The gentlemen of Central Jersey and Insuk, escorted us through their playground. We all hopped on their wheels in order to conserve energies for our final push into Cape May. The gentleman that Vernon is, asked me if 20mph was an adequate speed for escort. Not too hard, not soft, just right. We sadly wound up blowing our turn. The sun was shining and the wheels were spinning. Stuff happens. After rerouting, we started pushing pace again to make up for lost time.

The Kindness of Others

Steve found himself at the back of the pace-line when flat-city occurred again. As we barreled down the road, at the next intersection we paused and took a head count. Steve was roadside a few miles back discovering the true spirit of America.
Our SAG had missed his call for help so Steve was forced to self rescue. Some passersby stopped and asked him if he needed aid. They then loaded his bike into their pick-up and took him to the nearest bike shop. When he told us of his exploits, I had “Dueling Banjos” playing in my head with a cameo by Ned Beatty. Thankfully it didn’t play out that way. SAG made the rendezvous and delivered our our teammate back to us.

The Barrel

With a complete set of riders, we went back to what we did best; catch flats. In total we had I believe 8. We lost around an hour in maintenance time alone. You swim in the ocean and there’s a possibility you could find yourself on a sharks diet as either the main course or merely just the soup. You ride on the roads, you understand that flats do happen. In spite of air pressure loss issues, we soldiered on averaging just under 19mph for the entire trip. We worked together as a team taking pulls up front, keeping the pace high and being mindful of each others wheels. No ridiculous heroic efforts. Strength in numbers. Every rider was capable of keeping the pace at 19+. Our resting pace was 18mph before once again taking it into the low 20’s. Separation did occur towards the final 10 miles. Holding 20mph for 130 miles is a feat in itself.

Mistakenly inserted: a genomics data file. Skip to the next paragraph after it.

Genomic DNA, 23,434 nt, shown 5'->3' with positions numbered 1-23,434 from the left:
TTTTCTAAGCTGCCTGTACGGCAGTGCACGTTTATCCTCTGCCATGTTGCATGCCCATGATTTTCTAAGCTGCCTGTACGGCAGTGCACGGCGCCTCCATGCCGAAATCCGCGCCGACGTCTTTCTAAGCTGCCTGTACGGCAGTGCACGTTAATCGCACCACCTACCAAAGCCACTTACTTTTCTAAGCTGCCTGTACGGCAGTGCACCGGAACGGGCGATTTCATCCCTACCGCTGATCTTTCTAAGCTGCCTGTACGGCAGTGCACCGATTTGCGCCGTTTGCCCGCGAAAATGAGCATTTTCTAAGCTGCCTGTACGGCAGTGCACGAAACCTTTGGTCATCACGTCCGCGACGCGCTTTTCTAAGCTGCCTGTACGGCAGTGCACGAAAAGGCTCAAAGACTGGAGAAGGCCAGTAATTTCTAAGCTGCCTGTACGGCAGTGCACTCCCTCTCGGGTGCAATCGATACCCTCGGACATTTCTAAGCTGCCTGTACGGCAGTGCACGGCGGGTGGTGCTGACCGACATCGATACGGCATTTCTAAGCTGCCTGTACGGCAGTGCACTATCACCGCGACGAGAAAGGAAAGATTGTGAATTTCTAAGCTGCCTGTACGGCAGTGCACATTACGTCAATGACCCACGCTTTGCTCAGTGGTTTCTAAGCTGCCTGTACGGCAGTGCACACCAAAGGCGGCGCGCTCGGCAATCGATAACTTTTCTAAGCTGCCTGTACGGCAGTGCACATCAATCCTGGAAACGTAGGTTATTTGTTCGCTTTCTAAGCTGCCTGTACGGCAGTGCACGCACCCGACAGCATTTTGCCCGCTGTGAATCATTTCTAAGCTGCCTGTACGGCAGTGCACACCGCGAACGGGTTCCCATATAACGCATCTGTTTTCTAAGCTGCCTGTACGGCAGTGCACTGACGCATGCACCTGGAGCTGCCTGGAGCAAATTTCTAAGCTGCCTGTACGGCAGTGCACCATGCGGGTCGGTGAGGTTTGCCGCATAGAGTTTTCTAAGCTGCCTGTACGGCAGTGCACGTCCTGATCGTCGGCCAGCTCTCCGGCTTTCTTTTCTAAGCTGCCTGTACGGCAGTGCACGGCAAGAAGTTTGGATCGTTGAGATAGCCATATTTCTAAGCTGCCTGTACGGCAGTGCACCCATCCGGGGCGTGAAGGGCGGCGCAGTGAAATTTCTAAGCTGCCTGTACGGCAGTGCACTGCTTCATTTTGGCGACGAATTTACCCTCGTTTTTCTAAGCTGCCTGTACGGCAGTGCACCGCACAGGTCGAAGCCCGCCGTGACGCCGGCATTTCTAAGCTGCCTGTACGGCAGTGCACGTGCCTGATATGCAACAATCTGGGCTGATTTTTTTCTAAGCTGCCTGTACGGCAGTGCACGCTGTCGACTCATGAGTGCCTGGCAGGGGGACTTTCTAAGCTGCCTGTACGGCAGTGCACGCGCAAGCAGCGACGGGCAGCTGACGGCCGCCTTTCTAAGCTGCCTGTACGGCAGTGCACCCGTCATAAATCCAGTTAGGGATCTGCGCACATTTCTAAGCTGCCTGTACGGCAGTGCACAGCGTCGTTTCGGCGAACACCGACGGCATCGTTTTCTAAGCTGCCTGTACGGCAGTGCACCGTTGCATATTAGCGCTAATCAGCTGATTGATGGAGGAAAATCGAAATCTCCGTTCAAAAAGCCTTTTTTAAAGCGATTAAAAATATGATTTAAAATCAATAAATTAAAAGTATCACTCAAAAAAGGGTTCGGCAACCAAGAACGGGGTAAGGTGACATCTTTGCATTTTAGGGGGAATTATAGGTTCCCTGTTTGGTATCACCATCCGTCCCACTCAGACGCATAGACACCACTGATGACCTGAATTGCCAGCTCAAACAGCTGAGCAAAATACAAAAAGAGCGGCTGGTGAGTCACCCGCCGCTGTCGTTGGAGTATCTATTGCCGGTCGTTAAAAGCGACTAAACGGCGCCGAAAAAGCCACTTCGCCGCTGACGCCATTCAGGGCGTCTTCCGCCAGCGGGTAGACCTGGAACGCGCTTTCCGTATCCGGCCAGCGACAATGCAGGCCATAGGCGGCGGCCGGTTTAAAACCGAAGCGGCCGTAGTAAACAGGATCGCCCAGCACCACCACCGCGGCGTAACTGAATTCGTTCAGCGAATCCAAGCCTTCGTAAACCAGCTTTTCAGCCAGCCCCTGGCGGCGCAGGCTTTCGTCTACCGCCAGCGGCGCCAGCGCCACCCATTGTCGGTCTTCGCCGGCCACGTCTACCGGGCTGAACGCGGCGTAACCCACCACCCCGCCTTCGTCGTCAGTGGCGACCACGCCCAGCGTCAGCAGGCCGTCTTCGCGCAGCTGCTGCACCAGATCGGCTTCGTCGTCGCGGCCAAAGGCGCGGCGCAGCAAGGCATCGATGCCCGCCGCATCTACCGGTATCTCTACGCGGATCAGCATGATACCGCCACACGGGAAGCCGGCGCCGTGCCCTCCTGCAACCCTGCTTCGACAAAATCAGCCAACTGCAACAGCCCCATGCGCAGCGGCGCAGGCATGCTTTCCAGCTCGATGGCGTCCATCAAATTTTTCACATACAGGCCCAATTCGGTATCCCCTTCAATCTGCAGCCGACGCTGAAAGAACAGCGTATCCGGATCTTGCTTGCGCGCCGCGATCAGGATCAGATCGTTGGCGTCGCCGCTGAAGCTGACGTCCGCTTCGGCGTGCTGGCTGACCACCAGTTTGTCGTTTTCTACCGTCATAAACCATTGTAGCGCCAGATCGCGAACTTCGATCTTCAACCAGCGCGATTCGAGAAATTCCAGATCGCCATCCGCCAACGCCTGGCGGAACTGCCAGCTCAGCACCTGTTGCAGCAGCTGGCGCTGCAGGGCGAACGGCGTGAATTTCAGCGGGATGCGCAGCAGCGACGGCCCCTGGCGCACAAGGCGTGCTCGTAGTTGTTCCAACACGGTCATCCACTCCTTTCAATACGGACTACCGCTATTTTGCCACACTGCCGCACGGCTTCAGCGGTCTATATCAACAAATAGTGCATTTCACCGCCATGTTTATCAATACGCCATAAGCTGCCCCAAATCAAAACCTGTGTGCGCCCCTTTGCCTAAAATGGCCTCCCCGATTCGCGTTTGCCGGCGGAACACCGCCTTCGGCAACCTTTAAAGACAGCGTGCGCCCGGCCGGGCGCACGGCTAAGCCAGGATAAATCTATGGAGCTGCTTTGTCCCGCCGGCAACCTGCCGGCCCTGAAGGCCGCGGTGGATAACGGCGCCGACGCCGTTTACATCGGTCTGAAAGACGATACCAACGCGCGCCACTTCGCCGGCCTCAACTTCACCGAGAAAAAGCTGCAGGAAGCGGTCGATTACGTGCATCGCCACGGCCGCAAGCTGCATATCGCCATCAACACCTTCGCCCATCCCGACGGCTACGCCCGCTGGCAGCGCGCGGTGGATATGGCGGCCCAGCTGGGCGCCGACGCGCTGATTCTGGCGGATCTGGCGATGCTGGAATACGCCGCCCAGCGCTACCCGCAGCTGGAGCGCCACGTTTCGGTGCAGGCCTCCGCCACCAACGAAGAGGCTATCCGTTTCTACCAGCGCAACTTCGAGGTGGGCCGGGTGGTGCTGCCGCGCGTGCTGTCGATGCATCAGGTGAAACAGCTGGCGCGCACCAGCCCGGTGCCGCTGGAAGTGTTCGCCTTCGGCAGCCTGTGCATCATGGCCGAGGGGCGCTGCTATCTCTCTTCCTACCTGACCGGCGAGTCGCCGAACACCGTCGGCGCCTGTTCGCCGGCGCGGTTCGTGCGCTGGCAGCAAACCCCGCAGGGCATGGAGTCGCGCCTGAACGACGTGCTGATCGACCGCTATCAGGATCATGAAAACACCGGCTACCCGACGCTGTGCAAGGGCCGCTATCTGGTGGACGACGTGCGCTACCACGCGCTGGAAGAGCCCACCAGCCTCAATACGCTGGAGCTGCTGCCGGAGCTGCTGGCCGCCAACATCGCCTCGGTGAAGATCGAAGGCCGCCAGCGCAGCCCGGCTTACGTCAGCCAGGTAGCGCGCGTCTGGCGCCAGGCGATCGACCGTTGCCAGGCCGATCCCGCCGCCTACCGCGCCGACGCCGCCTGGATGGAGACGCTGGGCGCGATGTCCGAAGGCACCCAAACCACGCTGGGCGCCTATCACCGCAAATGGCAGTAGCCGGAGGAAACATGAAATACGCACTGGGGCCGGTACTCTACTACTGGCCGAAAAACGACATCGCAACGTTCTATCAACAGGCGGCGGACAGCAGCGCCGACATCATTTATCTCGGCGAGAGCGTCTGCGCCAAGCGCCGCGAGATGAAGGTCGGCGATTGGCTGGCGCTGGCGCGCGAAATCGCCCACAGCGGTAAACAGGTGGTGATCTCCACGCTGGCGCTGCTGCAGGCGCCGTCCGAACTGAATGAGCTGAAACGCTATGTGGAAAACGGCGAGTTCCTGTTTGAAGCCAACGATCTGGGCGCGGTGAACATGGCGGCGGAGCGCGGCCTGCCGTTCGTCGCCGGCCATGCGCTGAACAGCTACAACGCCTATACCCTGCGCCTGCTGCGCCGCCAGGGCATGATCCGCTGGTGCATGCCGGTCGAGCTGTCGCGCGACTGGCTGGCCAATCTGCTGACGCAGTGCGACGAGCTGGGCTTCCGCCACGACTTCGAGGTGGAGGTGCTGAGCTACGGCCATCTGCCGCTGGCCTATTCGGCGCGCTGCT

We’re Done?

In my best effort to cover bases missed last year, I forgot one very important aspect. We had no way to get bikes and men to the hotels. I informed everyone of this glitch about 20 miles outside of our destination. Unfortunately, the hotel was in 8 miles away in Wildwood in the dark, after riding for 218 miles. Compared to last years totals for me, I still had 15 miles in my tank to go. Pat Fudge had met us at the lighthouse and volunteered to SAG us back to out hotel. Pat’s foot must be cast in pure lead. We’re all pretty tapped out after essentially doing sprint intervals for hours on end, but Pat saw that we had more to give and paced us at 20+. Any ideas I had of drinking excessively had been shot to hell with my quads.


Mike Labat: Rode his tookus off.
Erik Sundquist: Great rider. It was a pleasure. “We want Jeremy!”
Patrick Saunders: Iron Rider not in name alone.
Max Simon: Getting it done
Darrell Tucker: Sarg!
Winston Lewis: Ol’ Sarg!
Chris Sinclair: No tears, just tempo
Steve Melton: True Grit
Jamal Bey: Age isn’t the issue, just the dark
Joao Nero: Relentless pace setter
Ken McPherson: Satisfied

If the stars align just right, the next story should be titled:

The Longest Day 2014
“Hard Women”